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Improving Product Development with Flow Thinking

by Ben Linders on Dec 27, 2013 |

In the presentation flow thinking - the mental leap Håkan Forss and Erik Schön explained how they created buy-in and commitment for flow thinking using a mental model and metaphor, and showed practical examples of improving the product development flow at Ericsson.

InfoQ interviewed Håkan & Erik about their journey from methods & tools to principles & mindset and how they use visual management to implement flow thinking.

InfoQ: Thank you for doing this interview with InfoQ. Can you explain what flow thinking is in a few sentences?

Håkan & Erik: Thank you for the opportunity to share.

In flow thinking, flow of customer value comes first. Finding and removing blockers in the product development flow is more important than keeping people and equipment 100% utilized. With flow thinking, we want to reduce the end-to-end lead-time to become more responsive to the customers' needs.

What we call flow thinking is based on Lean and Agile. We have been heavily inspired and influenced by Niklas Modig and Par Ahlstrom's ideas of flow efficiency vs resource efficiency and Don Reinertsen's thoughts on flow as being the essence of 2nd generation lean product development.

InfoQ: Your talked about going "from methods & tools to principles & mindset". Sounds to me as a challenging journey?

Håkan & Erik: Yes, it has been, and still is a challenging journey. It is relatively easy to start using new methods and tools as long as you are operating in a similar context as where they were developed. However, in most cases the context is quite different. Then you need to adapt the methods and tools to your own context. This is often very hard if you do not understand the principles and mindset used to develop the methods and tools in the first place.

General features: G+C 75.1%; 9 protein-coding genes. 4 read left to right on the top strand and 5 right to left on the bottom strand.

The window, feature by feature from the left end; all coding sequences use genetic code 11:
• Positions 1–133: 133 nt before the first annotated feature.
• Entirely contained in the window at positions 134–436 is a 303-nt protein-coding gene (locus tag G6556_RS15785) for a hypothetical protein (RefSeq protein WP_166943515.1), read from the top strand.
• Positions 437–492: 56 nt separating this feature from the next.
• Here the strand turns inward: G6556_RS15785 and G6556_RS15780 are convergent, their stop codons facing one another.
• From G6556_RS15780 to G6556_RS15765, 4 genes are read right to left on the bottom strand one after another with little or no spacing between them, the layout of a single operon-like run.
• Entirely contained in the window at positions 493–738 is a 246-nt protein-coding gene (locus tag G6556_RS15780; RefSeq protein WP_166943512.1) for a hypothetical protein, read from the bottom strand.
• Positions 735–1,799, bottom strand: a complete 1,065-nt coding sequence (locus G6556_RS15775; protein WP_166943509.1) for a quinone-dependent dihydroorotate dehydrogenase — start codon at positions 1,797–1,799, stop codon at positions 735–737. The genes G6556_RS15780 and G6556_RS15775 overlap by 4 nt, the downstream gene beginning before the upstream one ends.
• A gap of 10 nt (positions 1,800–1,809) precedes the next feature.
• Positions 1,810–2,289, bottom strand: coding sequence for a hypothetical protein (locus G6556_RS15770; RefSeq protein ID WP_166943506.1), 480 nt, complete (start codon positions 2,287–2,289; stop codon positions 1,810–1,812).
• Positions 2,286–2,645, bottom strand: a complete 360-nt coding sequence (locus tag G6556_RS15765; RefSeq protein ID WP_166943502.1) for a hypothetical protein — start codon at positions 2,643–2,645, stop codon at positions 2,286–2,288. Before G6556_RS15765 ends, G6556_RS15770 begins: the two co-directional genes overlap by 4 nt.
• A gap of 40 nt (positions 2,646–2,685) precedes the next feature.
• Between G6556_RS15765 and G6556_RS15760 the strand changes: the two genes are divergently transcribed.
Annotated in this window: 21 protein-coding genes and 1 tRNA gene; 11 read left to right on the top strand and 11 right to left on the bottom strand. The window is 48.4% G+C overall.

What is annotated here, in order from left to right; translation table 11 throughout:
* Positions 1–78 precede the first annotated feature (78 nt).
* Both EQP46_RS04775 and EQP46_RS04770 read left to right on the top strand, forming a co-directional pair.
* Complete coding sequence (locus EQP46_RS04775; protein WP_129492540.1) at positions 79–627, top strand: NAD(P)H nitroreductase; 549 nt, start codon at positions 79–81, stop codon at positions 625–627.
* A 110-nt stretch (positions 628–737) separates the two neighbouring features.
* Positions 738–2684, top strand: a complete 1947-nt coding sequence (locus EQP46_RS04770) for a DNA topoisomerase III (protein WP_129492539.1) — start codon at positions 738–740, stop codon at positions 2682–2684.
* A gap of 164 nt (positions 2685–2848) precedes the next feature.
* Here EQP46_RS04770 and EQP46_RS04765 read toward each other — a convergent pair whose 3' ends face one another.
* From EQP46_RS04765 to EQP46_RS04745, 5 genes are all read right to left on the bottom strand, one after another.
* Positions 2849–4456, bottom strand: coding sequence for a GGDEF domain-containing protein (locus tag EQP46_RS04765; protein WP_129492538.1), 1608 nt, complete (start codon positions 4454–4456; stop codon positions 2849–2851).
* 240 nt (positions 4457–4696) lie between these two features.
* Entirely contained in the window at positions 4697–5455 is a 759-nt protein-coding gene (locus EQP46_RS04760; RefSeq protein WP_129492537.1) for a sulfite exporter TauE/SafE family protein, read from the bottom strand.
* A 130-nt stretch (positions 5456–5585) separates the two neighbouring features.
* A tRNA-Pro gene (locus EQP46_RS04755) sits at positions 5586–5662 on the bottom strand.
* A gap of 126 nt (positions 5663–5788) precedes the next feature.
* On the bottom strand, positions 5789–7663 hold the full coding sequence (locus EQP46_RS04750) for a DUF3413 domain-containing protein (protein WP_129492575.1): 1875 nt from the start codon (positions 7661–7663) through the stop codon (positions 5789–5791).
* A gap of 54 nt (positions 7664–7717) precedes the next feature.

When companies like Toyota open their doors to competitors, they are not afraid they will lose their competitive advantage. They even allow their competitors to take photos and ask detailed questions about their methods and tools. The reason is that what the competitors see is only a snapshot in time and not the journey how they were developed. If you can shift from a methods & tools approach to a principles & mindset approach, you create the capability to develop new methods and tools that fits your current context and needs. Making this shift is not easy - it takes time and lots of patience. Some people in the organization have immersed themselves in the new principles and mindset. Others are not so interested and only want to get the work done. Taking the time and getting everyone on board with the new principles and mindset is very important if you want the change to stick over time.

InfoQ: How did you deploy the process changes that were needed for Ericsson? What did you do to keep focus on the principles and mindset during the change?

Håkan & Erik: After some initial pilots that validated our initial hypothesis, we gradually deployed the changes in the product development unit. Quite a bit of time has been spent discussing principles and mindset on all levels. There has been a large amount of time and money invested in training, coaching and knowledge sharing. There has been quite a bit of experimentation on different ways of working. And during this time, the responsibility of the leaders has been to act as teachers of the principles and mindset.